I want to add a new SSD and use it as system drive with Windows 7 x64 installed.
As driver I chose newest Intel Rapid Storage driver (not MSAHCI). I know that I have to use AHCI as BIOS setting for optimal SSD read/write performance. But I'm also using 2 normal hard drives as separate RAID-0

SSD: Windows 7
hard drive: RAID-0
hard drive: RAID-0

If I set my BIOS on my Asus P5W DH Deluxe to AHCI, my RAID-0 cant be recognized
And If I'm using RAID as setting, maybe my SSD has not its top speed. But I'm not sure about that.

In short:
AHCI > no RAID-0
RAID > no optimal SSD performance (?)

Now my question: Can I use RAID as BIOS setting and be sure, that theres no decrease in SSD performance?

Google finds so many articles with similar topics and my head is just exploding. Two examples:
- set AHCI and after installing OS switch to RAID as BIOS setting... what?
- use a diskette and F6 while installing Windows 7... really? O.o I thought those times are gone

  • Honestly you won't notice the speed difference between AHCI and RAID, even if you only had the SSD in your machine. – user3463 Dec 2 '10 at 18:02
  • @nixda - Why the unaccept two years after the fact? o.O – Shinrai Jan 2 '13 at 16:23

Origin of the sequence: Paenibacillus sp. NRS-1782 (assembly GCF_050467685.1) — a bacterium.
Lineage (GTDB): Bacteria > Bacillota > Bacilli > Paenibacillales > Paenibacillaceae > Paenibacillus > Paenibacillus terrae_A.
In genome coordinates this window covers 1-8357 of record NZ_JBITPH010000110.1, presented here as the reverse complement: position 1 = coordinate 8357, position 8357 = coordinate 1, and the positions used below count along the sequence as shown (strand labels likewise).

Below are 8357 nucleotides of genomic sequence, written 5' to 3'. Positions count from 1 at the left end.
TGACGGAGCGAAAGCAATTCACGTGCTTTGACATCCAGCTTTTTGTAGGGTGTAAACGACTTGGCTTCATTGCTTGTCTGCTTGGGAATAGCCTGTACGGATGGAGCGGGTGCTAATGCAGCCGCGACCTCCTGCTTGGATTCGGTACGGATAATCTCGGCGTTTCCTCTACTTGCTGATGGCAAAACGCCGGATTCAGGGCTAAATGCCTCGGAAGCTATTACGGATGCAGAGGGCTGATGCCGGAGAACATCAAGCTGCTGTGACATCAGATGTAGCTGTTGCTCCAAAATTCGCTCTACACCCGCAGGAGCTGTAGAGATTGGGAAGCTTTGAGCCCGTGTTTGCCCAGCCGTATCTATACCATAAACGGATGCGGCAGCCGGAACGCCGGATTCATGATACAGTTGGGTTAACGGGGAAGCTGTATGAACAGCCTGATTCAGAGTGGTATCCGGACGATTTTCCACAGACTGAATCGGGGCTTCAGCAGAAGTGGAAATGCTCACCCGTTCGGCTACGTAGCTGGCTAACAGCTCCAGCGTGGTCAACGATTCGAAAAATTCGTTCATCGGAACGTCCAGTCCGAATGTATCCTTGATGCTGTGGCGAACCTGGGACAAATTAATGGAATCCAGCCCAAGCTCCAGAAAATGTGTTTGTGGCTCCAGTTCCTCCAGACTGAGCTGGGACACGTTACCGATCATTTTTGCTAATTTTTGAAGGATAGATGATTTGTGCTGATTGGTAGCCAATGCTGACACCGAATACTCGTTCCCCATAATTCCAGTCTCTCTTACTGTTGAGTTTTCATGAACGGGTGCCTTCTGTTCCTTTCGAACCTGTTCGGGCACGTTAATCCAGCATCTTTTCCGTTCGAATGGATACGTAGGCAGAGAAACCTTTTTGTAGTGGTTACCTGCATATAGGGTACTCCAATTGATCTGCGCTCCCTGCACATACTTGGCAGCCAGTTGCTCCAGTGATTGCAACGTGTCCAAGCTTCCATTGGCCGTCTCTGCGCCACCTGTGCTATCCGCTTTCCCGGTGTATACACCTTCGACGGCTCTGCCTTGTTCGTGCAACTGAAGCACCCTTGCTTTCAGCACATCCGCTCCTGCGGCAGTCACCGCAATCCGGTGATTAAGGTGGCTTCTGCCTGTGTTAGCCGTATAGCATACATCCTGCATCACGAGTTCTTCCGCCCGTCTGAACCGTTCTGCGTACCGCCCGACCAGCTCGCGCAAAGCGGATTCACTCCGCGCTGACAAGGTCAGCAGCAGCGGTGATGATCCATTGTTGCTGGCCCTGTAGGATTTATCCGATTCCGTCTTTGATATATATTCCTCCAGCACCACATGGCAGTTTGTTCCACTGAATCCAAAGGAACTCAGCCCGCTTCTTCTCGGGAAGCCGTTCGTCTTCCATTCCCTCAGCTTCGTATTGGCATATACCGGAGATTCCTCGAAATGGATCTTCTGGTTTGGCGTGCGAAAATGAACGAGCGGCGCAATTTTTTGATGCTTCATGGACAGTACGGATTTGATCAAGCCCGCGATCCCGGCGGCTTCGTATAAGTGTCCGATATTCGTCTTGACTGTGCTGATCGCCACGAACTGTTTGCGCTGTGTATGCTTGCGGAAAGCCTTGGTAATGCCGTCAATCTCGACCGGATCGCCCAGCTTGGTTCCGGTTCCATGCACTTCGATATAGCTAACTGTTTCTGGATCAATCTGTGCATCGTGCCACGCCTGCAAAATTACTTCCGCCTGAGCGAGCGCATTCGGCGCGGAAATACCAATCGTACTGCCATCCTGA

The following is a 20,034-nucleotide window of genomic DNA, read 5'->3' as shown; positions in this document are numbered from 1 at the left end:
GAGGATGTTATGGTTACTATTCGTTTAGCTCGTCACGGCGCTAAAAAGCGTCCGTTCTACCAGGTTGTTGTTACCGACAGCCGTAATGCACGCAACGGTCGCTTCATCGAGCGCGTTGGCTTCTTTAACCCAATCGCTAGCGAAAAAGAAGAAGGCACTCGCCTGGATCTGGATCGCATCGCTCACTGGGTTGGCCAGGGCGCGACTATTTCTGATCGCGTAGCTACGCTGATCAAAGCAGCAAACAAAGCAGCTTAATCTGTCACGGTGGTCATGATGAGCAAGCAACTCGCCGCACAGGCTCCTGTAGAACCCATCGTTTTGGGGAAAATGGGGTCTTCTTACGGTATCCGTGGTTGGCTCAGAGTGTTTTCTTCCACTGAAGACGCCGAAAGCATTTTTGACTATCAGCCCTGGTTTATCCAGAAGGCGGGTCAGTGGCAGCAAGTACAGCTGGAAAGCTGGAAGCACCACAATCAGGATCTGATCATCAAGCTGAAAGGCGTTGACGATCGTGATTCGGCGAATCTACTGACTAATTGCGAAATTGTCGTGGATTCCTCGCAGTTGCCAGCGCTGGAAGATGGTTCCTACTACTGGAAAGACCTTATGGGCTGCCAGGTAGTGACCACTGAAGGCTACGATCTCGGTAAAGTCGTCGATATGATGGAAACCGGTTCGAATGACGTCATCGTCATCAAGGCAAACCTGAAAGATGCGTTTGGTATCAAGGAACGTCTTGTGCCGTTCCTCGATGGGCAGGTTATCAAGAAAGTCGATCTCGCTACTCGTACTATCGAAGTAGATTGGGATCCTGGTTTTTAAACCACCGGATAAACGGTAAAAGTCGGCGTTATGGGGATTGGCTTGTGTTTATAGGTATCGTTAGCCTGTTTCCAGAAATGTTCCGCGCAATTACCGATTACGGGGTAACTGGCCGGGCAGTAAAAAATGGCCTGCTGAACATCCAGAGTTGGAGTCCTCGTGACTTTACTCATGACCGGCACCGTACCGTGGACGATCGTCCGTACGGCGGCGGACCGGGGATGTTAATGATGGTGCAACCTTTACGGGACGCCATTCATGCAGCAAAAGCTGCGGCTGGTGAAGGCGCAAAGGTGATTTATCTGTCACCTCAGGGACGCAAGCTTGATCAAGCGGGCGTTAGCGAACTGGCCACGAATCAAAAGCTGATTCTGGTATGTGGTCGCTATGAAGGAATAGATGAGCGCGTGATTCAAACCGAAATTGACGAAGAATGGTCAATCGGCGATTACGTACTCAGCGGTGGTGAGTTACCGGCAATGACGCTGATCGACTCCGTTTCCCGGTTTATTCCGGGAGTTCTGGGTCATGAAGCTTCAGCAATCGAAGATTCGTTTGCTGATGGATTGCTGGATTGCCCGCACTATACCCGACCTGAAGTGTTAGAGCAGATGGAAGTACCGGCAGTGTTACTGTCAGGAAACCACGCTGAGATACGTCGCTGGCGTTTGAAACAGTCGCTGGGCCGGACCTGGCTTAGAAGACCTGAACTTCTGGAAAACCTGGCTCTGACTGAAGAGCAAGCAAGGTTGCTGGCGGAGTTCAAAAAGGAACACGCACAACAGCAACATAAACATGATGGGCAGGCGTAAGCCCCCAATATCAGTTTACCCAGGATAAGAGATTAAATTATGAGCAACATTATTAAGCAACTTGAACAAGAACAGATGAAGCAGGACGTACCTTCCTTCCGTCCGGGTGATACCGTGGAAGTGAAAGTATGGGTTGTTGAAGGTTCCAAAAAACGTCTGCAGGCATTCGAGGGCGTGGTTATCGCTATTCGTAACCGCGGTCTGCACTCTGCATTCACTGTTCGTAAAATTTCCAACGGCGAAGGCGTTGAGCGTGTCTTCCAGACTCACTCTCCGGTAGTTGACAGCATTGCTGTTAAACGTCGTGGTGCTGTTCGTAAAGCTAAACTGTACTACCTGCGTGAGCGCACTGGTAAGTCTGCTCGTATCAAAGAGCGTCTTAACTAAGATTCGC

• @shinrai I recently expanded my system with additional drives and recreated the raid. I did some research and found this link which states "RAID is more advantageous for people compared to AHCI" and I remembered this question. I think there is a difference between them and I should unaccept it so no one get pointed in the wrong direction. Now I have read my question again and I saw I was just asking about speed, not about differences in general. I will accept it again. Nevermind :) – nixda Jan 2 '13 at 16:36
  • It's worth noting as well - that link is really out of date. AHCI has not been Intel-exclusive for quite some time. (I would say most of what it says is still relatively true, though.) – Shinrai Jan 2 '13 at 17:01

RAID should support everything AHCI does for an SSD that isn't actually in an array; no reason for concern.

(On a tangential note, I've benchmarked better speeds using the msahci driver than the Intel one even on Intel drives. If you're that concerned you might check it out.)


There is one important thing to be noted here:

As soon as your RAID is built, it is identified by the OS as a single whole and you cannot access its constituents separately. This may be inconvenient. For example, you won't be able to update the firmware or view the S.M.A.R.T. information or perform a Secure Erase for the SSDs in your RAID. But the biggest problem is that the OS won't be able to use the TRIM command which is supposed to protect SSDs from performance degradation.

To sum up, SATA RAID controllers, including those in modern chipsets, do not support the TRIM command. As a result, the array’s writing performance degrades over time whereas single SSDs are less susceptible to this problem.

  • Depending on the SSDs, their manufacturer may have software that will let you mess with them individually even through a RAID array (for the purposes of upgrading firmware, etc). I know Intel supports this to an extent. – Shinrai Aug 20 '12 at 19:04

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